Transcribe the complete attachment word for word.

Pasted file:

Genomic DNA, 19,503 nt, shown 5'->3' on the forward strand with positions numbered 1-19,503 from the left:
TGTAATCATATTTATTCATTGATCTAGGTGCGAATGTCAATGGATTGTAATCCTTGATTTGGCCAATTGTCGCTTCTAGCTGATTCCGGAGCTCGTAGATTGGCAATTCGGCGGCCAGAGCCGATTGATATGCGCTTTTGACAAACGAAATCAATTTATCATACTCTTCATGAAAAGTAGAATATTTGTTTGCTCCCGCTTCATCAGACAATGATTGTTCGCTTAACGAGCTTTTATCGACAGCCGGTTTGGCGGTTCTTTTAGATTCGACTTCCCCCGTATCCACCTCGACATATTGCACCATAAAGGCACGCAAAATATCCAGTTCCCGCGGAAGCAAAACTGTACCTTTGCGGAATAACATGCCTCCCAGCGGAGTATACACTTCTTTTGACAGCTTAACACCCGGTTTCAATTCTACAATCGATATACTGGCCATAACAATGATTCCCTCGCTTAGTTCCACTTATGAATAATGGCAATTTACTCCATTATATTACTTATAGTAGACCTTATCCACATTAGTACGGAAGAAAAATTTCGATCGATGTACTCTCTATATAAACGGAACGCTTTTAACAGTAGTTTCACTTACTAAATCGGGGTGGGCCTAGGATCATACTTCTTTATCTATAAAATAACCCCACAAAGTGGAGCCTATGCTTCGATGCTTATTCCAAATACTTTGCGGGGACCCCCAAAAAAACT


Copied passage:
Genomic DNA, 19,503 nt, shown 5'->3' on the forward strand with positions numbered 1-19,503 from the left:
TGTAATCATATTTATTCATTGATCTAGGTGCGAATGTCAATGGATTGTAATCCTTGATTTGGCCAATTGTCGCTTCTAGCTGATTCCGGAGCTCGTAGATTGGCAATTCGGCGGCCAGAGCCGATTGATATGCGCTTTTGACAAACGAAATCAATTTATCATACTCTTCATGAAAAGTAGAATATTTGTTTGCTCCCGCTTCATCAGACAATGATTGTTCGCTTAACGAGCTTTTATCGACAGCCGGTTTGGCGGTTCTTTTAGATTCGACTTCCCCCGTATCCACCTCGACATATTGCACCATAAAGGCACGCAAAATATCCAGTTCCCGCGGAAGCAAAACTGTACCTTTGCGGAATAACATGCCTCCCAGCGGAGTATACACTTCTTTTGACAGCTTAACACCCGGTTTCAATTCTACAATCGATATACTGGCCATAACAATGATTCCCTCGCTTAGTTCCACTTATGAATAATGGCAATTTACTCCATTATATTACTTATAGTAGACCTTATCCACATTAGTACGGAAGAAAAATTTCGATCGATGTACTCTCTATATAAACGGAACGCTTTTAACAGTAGTTTCACTTACTAAATCGGGGTGGGCCTAGGATCATACTTCTTTATCTATAAAATAACCCCACAAAGTGGAGCCTATGCTTCGATGCTTATTCCAAATACTTTGCGGGGACCCCCAAAAAAACT